11. “I Stand Accused” Unexpectedly he stands accused of “loving you to much.  If that’s a crime, then I’m guilty.”
12. “Best Good Looking Girl In Town” a fast chugging riff, “oh mama you sure look fine.”
13. “Payback” This one sounds really rough but it totally rocks.
14. “Lowdown” Danko gives the lowdown: “You want a bit of romance?  I got you an bouquet of Flowers and a box of chocolates.  Why you crying for?  That ain’t enough?  Me and the fellas wrote this song just for you.”
15. “One Night Stand” garage swinging sound: Danko is a one woman man and you’re just his type.
16. “Instrumental” is great.
17. “Move On” is a long, slow long bluesy track about love.

It’s not a great introduction to Danko, but if you like him, you won;t be disappointed by this early baby-Danko period.

[READ: August 10, 2019] I’ve Got Something to Say

In the introduction (after the foreword by Duff McKagan), Jones introduces himself not as a writer but as a hack.  He also acknowledges that having something to say doesn’t mean much.  He has too many opinions on music and needed to get them out or his insides would explode.  He acknowledges that obsessing over the minutiae of bands is a waste of time, “but goddammit, it’s a ton of fun.”

So this collection collects some of Danko’s writing over the last dozen or so years. He’s written for many publications, some regularly.  Most of these pieces are a couple of pages.  And pretty much all of them will have you laughing (if you enjoy opinionated music writers).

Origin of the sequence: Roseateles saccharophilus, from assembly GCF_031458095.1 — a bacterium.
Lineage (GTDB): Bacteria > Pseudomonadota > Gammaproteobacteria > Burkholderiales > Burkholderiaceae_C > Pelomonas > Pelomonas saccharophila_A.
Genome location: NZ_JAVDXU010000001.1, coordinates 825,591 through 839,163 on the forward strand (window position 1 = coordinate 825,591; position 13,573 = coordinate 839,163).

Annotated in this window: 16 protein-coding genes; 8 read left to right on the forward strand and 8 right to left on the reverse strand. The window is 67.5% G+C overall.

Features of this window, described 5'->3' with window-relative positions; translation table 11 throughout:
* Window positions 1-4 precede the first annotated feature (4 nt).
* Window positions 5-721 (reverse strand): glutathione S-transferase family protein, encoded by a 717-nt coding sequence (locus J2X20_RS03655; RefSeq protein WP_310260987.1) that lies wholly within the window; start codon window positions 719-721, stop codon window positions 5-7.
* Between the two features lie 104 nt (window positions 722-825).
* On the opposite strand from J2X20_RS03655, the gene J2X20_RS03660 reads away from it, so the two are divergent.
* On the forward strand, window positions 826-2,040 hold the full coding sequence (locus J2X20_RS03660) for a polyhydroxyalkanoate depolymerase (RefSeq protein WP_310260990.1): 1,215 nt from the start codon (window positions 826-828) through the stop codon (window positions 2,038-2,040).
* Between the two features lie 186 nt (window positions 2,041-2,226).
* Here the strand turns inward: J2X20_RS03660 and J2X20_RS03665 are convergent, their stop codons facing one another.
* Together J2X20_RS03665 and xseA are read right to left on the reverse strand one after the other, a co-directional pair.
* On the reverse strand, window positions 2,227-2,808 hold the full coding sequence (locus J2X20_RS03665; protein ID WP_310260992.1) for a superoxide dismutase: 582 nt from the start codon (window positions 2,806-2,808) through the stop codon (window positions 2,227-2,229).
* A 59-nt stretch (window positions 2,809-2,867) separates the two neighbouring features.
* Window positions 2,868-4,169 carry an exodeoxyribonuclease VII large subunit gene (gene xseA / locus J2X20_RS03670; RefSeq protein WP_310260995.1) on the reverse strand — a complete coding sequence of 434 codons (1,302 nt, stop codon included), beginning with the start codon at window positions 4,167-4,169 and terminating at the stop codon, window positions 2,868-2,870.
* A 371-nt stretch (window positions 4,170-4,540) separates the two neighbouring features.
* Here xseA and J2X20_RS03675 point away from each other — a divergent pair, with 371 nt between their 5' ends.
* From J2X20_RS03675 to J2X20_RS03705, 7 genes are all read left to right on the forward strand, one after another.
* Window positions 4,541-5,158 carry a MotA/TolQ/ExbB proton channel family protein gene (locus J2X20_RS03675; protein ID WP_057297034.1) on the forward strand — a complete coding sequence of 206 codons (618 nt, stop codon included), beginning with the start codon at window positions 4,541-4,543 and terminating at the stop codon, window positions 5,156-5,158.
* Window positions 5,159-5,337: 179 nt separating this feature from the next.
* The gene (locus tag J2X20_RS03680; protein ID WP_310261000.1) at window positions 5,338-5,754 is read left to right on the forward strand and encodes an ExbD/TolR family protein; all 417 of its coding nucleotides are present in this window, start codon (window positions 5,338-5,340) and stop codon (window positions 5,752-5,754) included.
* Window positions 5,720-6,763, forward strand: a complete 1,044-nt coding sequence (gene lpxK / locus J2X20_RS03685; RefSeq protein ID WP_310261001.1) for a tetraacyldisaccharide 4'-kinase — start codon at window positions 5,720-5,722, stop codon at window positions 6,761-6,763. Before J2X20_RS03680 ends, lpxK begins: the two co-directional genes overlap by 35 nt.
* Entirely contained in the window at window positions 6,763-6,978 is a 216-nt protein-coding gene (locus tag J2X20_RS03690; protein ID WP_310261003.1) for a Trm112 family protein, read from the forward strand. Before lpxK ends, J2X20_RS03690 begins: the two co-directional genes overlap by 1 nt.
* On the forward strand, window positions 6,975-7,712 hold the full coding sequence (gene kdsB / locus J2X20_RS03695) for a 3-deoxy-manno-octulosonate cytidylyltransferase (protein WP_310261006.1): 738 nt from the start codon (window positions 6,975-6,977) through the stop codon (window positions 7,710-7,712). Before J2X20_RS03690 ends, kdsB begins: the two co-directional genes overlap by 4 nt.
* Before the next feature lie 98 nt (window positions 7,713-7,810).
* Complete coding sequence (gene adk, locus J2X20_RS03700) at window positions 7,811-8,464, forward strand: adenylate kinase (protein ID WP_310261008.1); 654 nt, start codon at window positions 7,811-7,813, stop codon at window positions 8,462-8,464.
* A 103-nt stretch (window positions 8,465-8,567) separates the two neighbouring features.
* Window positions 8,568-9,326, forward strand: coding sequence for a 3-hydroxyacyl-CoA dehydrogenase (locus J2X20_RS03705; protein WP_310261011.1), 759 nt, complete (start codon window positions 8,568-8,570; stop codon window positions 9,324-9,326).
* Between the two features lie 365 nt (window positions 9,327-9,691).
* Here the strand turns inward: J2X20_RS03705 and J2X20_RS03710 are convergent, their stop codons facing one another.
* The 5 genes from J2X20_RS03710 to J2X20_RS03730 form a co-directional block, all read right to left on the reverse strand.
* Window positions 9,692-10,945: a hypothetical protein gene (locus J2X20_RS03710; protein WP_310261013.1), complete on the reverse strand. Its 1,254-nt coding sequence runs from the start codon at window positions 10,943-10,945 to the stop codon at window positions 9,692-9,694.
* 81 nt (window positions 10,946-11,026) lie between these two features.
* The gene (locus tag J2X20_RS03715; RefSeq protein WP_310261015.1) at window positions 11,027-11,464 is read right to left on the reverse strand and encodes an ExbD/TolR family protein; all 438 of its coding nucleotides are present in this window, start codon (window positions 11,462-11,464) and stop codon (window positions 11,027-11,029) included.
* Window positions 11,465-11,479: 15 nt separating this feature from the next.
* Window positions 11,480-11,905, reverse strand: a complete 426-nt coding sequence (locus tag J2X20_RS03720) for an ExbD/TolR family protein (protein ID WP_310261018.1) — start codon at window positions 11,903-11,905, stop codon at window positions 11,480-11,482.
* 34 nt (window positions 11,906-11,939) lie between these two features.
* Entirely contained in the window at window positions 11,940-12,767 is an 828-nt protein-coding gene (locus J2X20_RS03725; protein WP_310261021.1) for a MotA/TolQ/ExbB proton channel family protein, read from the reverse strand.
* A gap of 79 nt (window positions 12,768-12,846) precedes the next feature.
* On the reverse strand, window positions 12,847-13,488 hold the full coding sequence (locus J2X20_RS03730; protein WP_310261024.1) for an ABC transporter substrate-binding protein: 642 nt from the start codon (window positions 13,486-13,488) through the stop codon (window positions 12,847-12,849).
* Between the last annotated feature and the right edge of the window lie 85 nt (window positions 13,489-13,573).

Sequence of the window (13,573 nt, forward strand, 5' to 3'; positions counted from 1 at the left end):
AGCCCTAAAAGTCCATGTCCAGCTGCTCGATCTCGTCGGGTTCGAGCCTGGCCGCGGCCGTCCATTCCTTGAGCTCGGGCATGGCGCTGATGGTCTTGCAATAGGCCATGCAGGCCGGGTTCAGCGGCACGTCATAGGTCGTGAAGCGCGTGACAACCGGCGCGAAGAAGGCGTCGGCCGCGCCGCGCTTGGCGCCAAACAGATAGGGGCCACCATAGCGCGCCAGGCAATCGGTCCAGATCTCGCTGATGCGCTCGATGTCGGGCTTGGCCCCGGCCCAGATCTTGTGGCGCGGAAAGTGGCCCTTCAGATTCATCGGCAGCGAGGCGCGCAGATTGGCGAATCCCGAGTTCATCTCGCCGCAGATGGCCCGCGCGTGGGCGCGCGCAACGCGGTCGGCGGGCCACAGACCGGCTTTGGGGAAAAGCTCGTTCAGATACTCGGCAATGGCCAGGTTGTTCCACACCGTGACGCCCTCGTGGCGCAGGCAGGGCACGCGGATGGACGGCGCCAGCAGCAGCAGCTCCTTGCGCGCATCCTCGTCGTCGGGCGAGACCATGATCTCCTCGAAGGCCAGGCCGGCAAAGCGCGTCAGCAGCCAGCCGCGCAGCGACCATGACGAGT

“Vibing for Thin Lizzy” [Rock Hard magazine, March 2015]
Danko says he was lured into rock music by the theatrics of KISS, Crue and WASP.  But then he really got into the music while his friends seemed to move on.  Thin Lizzy bridged the gap by providing substance without losing its sheen or bite.  And Phil Lynott was a mixed race bassist and singer who didn’t look like the quintessential rock star.  What more could Danko ask for? (more…)

Read Full Post »

june2014SOUNDTRACK: BATTLES-Glass Drop (2011).

220px-BattlesGlossDropI didn’t know anything about Battles before I heard the single, “Ice Cream.”  Battles are an experimental band comprised of the guitarist from Don Caballero (one of my favorite post-rock bands) and the drummer from Helmet.   And they write music that is very angular, with lots of stops and starts and direction changes.  There’s some story about their first album (which I have not heard) having a singer who left just before the recording of this album.  And the remaining trio’s solution was to have outside singers sing on certain songs.  And it all works very well.

The majority of the album is instrumental though.  And the songs feature a very distinctive sound that I feel is close to a steel drum, but which I know is actually a keyboard–but that echoing sound is so drumlike, that when the drummer’s pounding is added, the whole album feels like a percussive explosion.